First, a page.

Seven companies team up on carbon capture and storage project in Japan
ITOCHU Corporation, Nippon Steel Corporation, Taiheiyo Cement Corporation, Mitsubishi Heavy Industries (MHI), ITOCHU Oil Exploration Co., INPEX Corporation, and Taisei Corporation have joined forces to conduct a feasibility study on Japanese Advanced CCS Project.
As explained, the project is a part of the Tohoku Region West Coast CCS initiative which has been selected by the Japan Organization for Metals and Energy Security.
Japan’s Ministry of Economy, Trade and Industry set a goal of launching a public offering of CCS value chain operators, including carbon dioxide emitting companies, and a number of advanced CCS projects by 2030 for the social implementation of CCS.
CCS projects are positioned as a means for decarbonization that should be fully harnessed, particularly in hard-to-abate industries, to achieve two targets of the Japanese government: carbon neutrality in 2050 and a 46% reduction in greenhouse gas emissions (from FY2013 level) in FY2030.
Given the above governmental policy and targets as the background, four companies, ITOCHU, MHI, INPEX and Taisei, announced in January this year that they will carry out a study for launching a joint project relating to the separation, capture, ship transportation and storage of CO2 emitted particularly from hard-to-abate industries in Japan.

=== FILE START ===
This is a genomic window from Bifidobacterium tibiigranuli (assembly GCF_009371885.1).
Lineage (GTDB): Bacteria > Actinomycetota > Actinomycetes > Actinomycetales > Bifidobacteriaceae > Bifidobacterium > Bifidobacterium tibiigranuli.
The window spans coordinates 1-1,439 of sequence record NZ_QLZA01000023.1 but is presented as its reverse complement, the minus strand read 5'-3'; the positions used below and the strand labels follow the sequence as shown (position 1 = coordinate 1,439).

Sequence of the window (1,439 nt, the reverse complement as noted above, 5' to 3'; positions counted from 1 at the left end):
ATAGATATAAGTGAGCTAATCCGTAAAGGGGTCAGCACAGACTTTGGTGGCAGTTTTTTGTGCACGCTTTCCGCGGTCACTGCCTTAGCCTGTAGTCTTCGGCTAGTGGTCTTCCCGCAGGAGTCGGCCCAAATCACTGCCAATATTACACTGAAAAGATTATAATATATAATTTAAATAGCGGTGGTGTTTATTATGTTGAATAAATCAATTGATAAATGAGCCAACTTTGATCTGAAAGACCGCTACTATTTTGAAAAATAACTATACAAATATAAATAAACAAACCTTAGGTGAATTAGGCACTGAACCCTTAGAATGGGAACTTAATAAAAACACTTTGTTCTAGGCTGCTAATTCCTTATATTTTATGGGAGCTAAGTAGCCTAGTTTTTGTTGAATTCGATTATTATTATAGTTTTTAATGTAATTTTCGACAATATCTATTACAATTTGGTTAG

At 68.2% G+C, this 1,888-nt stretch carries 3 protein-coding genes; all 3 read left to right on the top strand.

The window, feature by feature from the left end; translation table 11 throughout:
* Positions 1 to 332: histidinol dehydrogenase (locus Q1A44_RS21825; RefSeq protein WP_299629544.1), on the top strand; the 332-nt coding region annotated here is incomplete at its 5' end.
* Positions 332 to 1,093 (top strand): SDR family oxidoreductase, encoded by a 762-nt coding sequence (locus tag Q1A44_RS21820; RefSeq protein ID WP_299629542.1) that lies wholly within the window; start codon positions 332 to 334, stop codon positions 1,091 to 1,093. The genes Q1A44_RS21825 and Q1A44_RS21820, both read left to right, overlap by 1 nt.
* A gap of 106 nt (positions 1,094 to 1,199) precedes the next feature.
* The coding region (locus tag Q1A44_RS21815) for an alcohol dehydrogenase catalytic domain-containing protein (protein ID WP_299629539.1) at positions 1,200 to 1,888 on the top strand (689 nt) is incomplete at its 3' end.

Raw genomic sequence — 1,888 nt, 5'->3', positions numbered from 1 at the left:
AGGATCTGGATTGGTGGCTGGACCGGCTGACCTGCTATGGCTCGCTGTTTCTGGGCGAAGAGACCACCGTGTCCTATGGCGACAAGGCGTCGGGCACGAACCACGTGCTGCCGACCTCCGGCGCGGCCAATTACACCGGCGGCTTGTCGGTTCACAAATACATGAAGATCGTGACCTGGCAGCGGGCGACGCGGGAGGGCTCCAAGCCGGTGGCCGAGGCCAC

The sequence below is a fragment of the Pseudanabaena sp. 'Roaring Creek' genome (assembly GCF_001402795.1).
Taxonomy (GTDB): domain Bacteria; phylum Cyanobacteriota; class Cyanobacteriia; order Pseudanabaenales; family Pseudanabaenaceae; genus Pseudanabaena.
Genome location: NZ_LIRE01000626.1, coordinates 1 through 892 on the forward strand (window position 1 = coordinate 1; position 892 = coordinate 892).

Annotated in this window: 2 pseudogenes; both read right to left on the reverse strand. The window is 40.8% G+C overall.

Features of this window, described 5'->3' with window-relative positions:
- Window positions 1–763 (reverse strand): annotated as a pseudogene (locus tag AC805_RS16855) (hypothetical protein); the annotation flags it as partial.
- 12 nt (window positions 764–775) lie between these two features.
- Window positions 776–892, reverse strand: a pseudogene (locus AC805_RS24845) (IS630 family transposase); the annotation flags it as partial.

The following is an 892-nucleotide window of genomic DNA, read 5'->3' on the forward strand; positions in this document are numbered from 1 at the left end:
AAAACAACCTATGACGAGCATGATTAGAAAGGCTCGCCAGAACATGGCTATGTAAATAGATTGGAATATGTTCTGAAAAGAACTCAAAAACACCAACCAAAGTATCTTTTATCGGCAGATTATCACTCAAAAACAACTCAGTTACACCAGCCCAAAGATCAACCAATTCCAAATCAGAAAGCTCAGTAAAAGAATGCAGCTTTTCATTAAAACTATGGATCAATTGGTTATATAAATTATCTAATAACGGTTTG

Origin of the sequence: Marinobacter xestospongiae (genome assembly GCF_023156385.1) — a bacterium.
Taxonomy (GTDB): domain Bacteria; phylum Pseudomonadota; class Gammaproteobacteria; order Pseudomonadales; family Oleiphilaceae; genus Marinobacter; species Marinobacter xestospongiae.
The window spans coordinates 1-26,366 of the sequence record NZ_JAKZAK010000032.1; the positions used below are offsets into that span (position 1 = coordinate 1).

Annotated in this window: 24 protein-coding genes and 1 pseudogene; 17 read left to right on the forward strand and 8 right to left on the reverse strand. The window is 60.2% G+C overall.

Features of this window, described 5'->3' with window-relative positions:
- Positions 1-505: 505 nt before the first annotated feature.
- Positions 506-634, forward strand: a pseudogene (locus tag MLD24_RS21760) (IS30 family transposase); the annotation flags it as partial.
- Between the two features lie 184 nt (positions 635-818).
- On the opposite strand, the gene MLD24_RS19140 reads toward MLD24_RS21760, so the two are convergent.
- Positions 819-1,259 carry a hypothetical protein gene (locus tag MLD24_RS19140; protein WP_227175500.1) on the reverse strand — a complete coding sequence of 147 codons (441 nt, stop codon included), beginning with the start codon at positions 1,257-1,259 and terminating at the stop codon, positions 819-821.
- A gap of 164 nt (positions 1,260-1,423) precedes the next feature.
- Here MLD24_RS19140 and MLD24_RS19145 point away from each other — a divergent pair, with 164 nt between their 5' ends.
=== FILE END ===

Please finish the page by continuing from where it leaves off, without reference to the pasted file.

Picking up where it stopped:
Furthermore, they will conduct a process of selecting prospective sites for CO2 storage in Japan. Subsequently, Nippon Steel and Taiheiyo Cement are participating in the initiative as CO2 emitting companies.
As part of the study, the seven companies will identify technical issues in the entire CCS value chain as well as commercial and social acceptability issues, based on the overall concept of using ships to transport CO2 separated and captured at specific plants of Nippon Steel and Taiheiyo Cement, to sites appropriate for CO2 storage. The partners want to create a concrete CCS value chain project by FY2030.
Under the project, Nippon Steel and Taihejyo Cement are in charge of studying the separation capture and liquefaction of CO2 and shipping terminal. Besides this, MHI will explore the ship transportation of CO2 and onshore liquefied CO2 receiving and storage facilities.
On the other hand, Inpex and Taisei will work on CO2 injection and underground storage. Inpex will also conduct a study about CO2 monitoring and planning and overall evaluation of technologies at receiving and storage facilities.
Meanwhile, ITOCHU is dedicated to the overall coordination and economic arrangements, as well as management with the CO2-emitting companies.
CIECO, an operating subsidiary company in the oil and natural gas development business of the ITOCHU Group and is actively involved in CCS and other decarbonization projects, has also joined the seven companies in conducting the study. It will carry out the economic evaluation of the entire value chain and CO2 injection and underground storage.